It’s been a few years now since I’ve come to terms with the fact that I am polyamorous. It’s been less time since I’ve grown to be able to explain this to friends. Let’s be honest, it’s not how most people believe they should work (though I’d argue that, if we stripped away the cultural taboo, it would be exactly the way most people do work, as human animals, not products of our diverse moralities). Even while most people have seemed to be quite accepting of it, I don’t think it’s something that is really understood by most of them. “It just never works out,” say some, which is, to be fair, true of all sorts of relationships. “Someday you’ll want someone who really cares about you,” say others, who seem to not understand that I do have people who really care about me, and have the potential to have multiple who do. Which leads to “admit it, you just want lots of sex and no commitment.” For those people, I have to ask them to think about the difficulty of carrying on a single relationship. Why would anyone bother having more than one if it wasn’t deeper than that?
I realized this long before I ever had words for it. I found myself harboring multiple crushes of equal strength throughout highschool, and simply not acting on any of them, for fear of eliminating the others. I also found myself strained and torn apart when I did try to play the monogamy game, ultimately failing before I started. I spent many years trying to avoid all serious relationships, because you can’t screw up if you’re not even trying. Little by little, however, the terms and the concepts came. It’s always refreshing to realize there’s a word for what you’re feeling, that others have felt it too, and that it’s not so clear-cut good-and-bad as you’ve been taught. Love isn’t exactly something with limits. Time is, sure. More relevant to our sense of relationships, there’s also a limit to how many plots of land and dukedoms you can bequeath to illegitimate sire. But the chemical reactions we call love, well, think about all the people you love. The family, the friends, the animals, the people you don’t know but who you feel short bursts of emotion for. We are surrounded by amazing people, and yet “love” is reserved for only one at a time. I think it’s why great relationships fall apart… we find another fully different, fully compelling human being, and we have to make a choice, and that choice inherently involves losing some amazing person in the ether. When we think of the reality of dating, the many serially monogamous choices we make trying to find one special person we will love forever (until we break up, in which case we insist it wasn’t love), the artifice doesn’t hold up. I don’t look at non-monogamy as refusing to commit, but as refusing to deny myself: instead of leaving a trail of awesome people who aren’t perfect, I can maintain friendships and even relationships that are many things I enjoy, even if there are flaws I do not. For all the difficulty of operating outside of convention, I think my life has been made better by being open and honest with myself in this manner. For what it’s worth, I’ve figured out what love feels like by realizing that I can be loved in an unconventional context. Without the pressures, it’s allowed me to actually explore my emotions.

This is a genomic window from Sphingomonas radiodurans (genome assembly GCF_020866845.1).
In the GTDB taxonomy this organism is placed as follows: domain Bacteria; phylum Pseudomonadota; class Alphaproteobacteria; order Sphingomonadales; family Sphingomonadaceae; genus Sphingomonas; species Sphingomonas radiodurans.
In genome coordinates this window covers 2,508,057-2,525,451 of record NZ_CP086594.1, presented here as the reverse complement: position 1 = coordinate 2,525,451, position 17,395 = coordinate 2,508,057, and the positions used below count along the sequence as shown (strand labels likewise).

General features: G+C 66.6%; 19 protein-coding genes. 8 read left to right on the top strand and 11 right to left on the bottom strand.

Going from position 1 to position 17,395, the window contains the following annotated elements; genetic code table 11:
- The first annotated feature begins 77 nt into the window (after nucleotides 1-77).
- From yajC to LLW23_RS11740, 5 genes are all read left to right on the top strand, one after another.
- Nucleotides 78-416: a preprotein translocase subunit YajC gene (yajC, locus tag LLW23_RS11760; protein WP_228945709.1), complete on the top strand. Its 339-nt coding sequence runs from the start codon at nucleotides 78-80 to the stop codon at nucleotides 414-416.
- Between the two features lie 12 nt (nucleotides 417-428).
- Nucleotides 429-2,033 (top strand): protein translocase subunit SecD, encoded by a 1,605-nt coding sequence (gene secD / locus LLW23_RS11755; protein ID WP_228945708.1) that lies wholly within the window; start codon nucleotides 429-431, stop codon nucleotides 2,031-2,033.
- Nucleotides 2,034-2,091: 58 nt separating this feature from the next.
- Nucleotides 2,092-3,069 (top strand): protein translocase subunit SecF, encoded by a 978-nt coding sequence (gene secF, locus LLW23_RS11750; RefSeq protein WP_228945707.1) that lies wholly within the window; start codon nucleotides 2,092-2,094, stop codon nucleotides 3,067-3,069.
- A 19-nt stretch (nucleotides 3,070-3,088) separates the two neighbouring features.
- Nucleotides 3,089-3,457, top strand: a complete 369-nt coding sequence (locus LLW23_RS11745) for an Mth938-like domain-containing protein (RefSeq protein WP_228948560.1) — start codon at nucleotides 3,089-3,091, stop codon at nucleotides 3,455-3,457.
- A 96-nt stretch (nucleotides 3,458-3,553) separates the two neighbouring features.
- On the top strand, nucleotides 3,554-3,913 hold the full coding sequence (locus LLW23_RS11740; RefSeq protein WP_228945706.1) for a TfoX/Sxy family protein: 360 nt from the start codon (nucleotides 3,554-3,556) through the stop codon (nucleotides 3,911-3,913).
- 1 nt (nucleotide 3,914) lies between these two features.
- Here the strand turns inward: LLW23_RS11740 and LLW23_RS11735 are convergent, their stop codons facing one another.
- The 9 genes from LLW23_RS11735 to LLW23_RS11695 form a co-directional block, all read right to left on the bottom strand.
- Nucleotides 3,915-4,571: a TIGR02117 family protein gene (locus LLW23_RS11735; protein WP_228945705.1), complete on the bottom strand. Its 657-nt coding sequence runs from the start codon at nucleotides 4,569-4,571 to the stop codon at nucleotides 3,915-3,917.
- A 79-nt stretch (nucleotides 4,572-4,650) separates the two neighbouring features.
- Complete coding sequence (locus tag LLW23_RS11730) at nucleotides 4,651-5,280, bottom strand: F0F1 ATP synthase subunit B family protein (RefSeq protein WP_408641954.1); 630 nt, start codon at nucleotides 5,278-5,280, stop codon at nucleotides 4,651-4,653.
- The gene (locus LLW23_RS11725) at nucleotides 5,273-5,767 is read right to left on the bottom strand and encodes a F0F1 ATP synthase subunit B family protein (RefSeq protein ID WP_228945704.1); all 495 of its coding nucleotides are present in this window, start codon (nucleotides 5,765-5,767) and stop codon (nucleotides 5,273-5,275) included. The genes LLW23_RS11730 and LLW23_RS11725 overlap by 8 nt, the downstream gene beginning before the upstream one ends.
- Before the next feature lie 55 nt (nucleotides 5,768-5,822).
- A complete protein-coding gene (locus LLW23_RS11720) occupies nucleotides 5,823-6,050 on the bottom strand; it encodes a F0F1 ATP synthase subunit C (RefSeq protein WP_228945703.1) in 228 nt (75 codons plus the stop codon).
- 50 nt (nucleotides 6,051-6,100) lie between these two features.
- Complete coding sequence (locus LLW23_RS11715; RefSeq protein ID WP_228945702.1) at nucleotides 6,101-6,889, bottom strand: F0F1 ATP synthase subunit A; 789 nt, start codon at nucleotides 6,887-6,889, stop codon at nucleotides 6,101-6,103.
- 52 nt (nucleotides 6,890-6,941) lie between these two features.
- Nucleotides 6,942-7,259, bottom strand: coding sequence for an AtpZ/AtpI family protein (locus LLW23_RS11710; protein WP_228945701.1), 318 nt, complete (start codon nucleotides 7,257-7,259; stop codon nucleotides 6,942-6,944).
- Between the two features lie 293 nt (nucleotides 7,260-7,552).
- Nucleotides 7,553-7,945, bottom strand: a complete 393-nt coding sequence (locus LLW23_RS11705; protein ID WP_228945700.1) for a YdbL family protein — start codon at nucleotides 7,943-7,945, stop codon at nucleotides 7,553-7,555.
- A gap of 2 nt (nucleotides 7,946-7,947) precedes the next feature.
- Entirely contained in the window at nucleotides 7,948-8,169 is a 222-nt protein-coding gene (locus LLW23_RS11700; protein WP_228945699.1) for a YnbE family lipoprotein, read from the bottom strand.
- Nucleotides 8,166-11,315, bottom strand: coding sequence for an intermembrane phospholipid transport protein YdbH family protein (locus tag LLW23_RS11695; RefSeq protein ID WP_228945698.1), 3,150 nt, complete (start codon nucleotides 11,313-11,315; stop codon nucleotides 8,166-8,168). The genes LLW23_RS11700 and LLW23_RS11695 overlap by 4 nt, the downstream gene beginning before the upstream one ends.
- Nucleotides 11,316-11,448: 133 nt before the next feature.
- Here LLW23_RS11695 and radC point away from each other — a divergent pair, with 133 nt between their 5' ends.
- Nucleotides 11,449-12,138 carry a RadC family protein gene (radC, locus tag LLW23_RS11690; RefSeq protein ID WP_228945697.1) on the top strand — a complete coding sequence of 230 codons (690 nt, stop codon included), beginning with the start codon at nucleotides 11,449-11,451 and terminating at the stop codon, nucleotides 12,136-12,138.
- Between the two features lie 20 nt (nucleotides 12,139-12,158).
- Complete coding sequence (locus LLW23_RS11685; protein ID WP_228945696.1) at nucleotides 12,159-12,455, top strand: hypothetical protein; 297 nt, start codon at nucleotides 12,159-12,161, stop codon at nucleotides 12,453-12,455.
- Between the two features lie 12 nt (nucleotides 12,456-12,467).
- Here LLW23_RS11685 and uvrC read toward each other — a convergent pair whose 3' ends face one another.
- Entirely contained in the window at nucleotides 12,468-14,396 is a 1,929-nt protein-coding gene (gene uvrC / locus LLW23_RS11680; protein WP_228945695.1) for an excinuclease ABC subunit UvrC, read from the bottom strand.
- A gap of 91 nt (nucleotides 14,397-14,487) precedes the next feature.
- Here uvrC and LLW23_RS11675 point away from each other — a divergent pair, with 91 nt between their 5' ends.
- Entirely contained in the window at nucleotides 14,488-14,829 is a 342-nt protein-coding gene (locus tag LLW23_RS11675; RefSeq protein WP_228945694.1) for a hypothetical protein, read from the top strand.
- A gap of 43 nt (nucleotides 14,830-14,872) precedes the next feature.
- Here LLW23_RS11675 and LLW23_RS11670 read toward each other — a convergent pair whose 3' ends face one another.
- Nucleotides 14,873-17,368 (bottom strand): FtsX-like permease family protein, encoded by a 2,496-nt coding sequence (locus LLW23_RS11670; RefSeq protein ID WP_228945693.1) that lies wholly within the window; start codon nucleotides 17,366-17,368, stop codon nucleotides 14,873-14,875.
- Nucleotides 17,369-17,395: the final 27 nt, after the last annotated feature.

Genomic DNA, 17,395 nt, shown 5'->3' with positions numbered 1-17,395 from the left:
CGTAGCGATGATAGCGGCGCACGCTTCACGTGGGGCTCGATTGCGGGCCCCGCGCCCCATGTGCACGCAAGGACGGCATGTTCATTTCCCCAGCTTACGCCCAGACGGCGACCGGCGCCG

“Crush on Everyone,” by Jonah Matranga, in his Onelinedrawing guise, sums it all up surprisingly well. The refrain of “please let me find out” carries through, from the sexual to the oddball, from the unpredictable to the frightened and fragile. The title alone sort of sums up the experience… anyone and everyone could hold some new experience, some new lesson, something we will find appealing. For me, finding out is what a conventional relation style doesn’t hold. It doesn’t allow deep connections with diverse people, because you’re only “supposed” to have one deep connection at a time. That ability to find out is something I highly value. I have never felt it has dulled the love I feel for anyone else, but it has opened doors and windows and my eyes. The right people can be a beautiful thing, and life is to short to throw them away. Indeed, when Jonah sings of trying to understand this everyperson’s shortcomings, their inability to see greatness, their blackouts, their pure, unadulterated fear, he’s saying that not only does he want to be with these diverse people in the better times, but that he truly cares enough to stay through the bad ones.
So there’s a lot to this song, then. Because there is the obvious yearning, as well as the heightened need for honesty. But there is above all a curiosity for interesting human beings. The not really knowing what you’re seeking, but openness to finding basically anything. The willingness to explore the superficial basics, to the intriguing life stories, to the deepest, most fragile and embarrassing parts of a person. Jonah even sings the ridiculous “large intestines” line earnestly, and that makes it all the easier to empathize. It is realistic, not asking for forever but for a chance, for the ability to share time with someone. And it becomes sweet and sad, instead of pathetic and creepy as our widespread cultural mores would like us to believe it to be. Because in the end, no matter how earnest we are, it still feels like begging to be given a chance, and there’s still the fear of the conventional world sneaking up on us. That’s something any of us can understand, that fear, that sadness, that knowledge that our best intentions still need to be cleared by another. That’s what makes the song tender and sweet and quirky enough to get into anyone’s heart. But it also humanizes a concept that we frequently think of as the opposite of what we humans should do.
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